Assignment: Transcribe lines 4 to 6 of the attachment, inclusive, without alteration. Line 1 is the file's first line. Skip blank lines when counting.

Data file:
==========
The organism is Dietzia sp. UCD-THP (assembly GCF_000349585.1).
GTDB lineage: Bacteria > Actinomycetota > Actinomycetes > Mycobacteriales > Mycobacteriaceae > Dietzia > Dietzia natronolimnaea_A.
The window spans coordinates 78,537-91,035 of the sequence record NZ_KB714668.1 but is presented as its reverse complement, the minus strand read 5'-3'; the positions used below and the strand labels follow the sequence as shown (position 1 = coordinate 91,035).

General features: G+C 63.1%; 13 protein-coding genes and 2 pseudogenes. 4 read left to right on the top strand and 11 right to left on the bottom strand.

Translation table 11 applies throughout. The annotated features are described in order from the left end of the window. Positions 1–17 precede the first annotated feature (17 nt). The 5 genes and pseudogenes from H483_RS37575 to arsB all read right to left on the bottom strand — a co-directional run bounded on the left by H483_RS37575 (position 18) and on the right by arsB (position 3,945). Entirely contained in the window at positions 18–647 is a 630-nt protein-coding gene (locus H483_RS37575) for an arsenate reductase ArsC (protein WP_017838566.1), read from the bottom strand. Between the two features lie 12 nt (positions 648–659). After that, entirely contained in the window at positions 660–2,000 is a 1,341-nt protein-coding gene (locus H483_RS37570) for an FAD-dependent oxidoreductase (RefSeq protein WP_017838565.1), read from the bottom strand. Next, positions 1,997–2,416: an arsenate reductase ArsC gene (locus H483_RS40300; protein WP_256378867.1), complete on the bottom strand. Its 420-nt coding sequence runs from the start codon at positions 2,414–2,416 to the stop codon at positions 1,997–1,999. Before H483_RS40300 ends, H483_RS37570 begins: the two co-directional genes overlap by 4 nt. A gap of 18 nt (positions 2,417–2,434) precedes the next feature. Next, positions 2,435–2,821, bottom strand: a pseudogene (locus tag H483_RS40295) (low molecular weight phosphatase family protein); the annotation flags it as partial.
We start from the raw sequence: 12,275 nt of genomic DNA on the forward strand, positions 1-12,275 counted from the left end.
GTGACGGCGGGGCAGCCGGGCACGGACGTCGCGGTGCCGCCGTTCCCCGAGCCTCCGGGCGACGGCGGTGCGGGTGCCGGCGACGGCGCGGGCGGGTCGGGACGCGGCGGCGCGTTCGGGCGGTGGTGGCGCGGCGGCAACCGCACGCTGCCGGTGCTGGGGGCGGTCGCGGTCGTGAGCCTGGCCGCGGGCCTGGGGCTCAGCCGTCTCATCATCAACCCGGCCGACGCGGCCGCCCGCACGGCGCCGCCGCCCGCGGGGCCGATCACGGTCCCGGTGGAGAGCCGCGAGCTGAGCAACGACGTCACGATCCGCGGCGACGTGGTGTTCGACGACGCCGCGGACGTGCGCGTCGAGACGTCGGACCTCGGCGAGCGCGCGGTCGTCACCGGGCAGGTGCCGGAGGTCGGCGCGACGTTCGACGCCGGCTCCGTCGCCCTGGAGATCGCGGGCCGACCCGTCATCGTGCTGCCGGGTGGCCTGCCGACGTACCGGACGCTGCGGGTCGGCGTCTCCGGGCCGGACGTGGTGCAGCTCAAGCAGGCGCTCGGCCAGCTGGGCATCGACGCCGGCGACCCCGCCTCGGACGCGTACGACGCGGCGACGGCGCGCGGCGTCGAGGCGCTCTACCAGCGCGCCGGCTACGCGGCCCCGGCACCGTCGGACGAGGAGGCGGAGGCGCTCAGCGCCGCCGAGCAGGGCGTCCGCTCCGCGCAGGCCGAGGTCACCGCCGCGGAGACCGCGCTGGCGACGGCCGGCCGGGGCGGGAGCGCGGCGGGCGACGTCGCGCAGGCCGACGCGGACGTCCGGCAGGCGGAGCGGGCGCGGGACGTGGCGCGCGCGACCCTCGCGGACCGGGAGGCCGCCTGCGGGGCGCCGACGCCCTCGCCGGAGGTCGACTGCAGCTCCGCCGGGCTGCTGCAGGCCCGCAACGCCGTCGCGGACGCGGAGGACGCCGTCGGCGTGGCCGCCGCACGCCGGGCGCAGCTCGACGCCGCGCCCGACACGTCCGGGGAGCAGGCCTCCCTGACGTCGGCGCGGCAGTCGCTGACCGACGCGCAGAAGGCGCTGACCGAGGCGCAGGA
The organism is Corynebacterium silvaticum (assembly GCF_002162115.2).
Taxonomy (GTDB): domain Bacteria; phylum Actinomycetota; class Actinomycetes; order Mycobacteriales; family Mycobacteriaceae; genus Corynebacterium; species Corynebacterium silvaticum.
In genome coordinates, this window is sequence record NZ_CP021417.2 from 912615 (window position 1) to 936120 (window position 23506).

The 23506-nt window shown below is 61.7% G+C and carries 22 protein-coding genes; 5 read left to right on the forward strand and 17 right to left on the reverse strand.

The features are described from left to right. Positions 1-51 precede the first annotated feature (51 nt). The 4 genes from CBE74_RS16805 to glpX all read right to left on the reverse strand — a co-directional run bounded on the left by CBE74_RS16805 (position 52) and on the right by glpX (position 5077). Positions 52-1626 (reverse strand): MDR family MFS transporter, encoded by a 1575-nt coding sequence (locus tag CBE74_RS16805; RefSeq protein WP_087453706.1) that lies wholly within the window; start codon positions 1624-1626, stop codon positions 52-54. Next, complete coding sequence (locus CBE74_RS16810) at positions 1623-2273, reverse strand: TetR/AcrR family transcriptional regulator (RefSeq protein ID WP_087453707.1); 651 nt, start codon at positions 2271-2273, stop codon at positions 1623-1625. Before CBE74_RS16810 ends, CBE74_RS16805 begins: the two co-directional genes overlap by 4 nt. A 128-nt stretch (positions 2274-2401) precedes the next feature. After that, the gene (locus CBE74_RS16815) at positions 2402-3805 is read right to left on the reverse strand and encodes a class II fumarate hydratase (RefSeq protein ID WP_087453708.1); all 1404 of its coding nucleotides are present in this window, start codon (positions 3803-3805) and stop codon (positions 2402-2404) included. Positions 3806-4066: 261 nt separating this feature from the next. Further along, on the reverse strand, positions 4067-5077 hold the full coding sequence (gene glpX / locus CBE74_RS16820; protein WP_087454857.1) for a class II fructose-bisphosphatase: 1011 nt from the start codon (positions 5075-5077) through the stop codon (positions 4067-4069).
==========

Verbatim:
General features: G+C 63.1%; 13 protein-coding genes and 2 pseudogenes. 4 read left to right on the top strand and 11 right to left on the bottom strand.

Translation table 11 applies throughout. The annotated features are described in order from the left end of the window. Positions 1–17 precede the first annotated feature (17 nt). The 5 genes and pseudogenes from H483_RS37575 to arsB all read right to left on the bottom strand — a co-directional run bounded on the left by H483_RS37575 (position 18) and on the right by arsB (position 3,945). Entirely contained in the window at positions 18–647 is a 630-nt protein-coding gene (locus H483_RS37575) for an arsenate reductase ArsC (protein WP_017838566.1), read from the bottom strand. Between the two features lie 12 nt (positions 648–659). After that, entirely contained in the window at positions 660–2,000 is a 1,341-nt protein-coding gene (locus H483_RS37570) for an FAD-dependent oxidoreductase (RefSeq protein WP_017838565.1), read from the bottom strand. Next, positions 1,997–2,416: an arsenate reductase ArsC gene (locus H483_RS40300; protein WP_256378867.1), complete on the bottom strand. Its 420-nt coding sequence runs from the start codon at positions 2,414–2,416 to the stop codon at positions 1,997–1,999. Before H483_RS40300 ends, H483_RS37570 begins: the two co-directional genes overlap by 4 nt. A gap of 18 nt (positions 2,417–2,434) precedes the next feature. Next, positions 2,435–2,821, bottom strand: a pseudogene (locus tag H483_RS40295) (low molecular weight phosphatase family protein); the annotation flags it as partial.
We start from the raw sequence: 12,275 nt of genomic DNA on the forward strand, positions 1-12,275 counted from the left end.